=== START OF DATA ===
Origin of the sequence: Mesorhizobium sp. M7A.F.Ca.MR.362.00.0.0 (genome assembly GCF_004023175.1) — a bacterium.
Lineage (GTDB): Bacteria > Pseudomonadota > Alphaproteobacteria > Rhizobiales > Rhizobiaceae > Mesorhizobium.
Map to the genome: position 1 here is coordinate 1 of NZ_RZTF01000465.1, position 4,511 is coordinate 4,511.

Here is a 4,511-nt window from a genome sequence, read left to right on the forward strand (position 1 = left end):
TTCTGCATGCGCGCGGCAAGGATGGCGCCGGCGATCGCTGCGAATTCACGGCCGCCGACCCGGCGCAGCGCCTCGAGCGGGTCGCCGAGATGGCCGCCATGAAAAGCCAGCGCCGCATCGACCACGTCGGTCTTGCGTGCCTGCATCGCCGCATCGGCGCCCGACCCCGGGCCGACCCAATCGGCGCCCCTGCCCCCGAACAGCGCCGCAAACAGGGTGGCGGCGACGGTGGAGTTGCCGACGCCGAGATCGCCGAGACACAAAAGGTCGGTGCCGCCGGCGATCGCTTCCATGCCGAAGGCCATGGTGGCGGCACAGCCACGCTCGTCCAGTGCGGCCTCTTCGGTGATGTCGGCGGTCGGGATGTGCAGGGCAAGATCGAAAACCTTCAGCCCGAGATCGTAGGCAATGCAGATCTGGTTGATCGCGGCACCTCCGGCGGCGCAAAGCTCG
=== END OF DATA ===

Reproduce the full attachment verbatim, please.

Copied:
Origin of the sequence: Mesorhizobium sp. M7A.F.Ca.MR.362.00.0.0 (genome assembly GCF_004023175.1) — a bacterium.
Lineage (GTDB): Bacteria > Pseudomonadota > Alphaproteobacteria > Rhizobiales > Rhizobiaceae > Mesorhizobium.
Map to the genome: position 1 here is coordinate 1 of NZ_RZTF01000465.1, position 4,511 is coordinate 4,511.

Here is a 4,511-nt window from a genome sequence, read left to right on the forward strand (position 1 = left end):
TTCTGCATGCGCGCGGCAAGGATGGCGCCGGCGATCGCTGCGAATTCACGGCCGCCGACCCGGCGCAGCGCCTCGAGCGGGTCGCCGAGATGGCCGCCATGAAAAGCCAGCGCCGCATCGACCACGTCGGTCTTGCGTGCCTGCATCGCCGCATCGGCGCCCGACCCCGGGCCGACCCAATCGGCGCCCCTGCCCCCGAACAGCGCCGCAAACAGGGTGGCGGCGACGGTGGAGTTGCCGACGCCGAGATCGCCGAGACACAAAAGGTCGGTGCCGCCGGCGATCGCTTCCATGCCGAAGGCCATGGTGGCGGCACAGCCACGCTCGTCCAGTGCGGCCTCTTCGGTGATGTCGGCGGTCGGGATGTGCAGGGCAAGATCGAAAACCTTCAGCCCGAGATCGTAGGCAATGCAGATCTGGTTGATCGCGGCACCTCCGGCGGCGCAAAGCTCG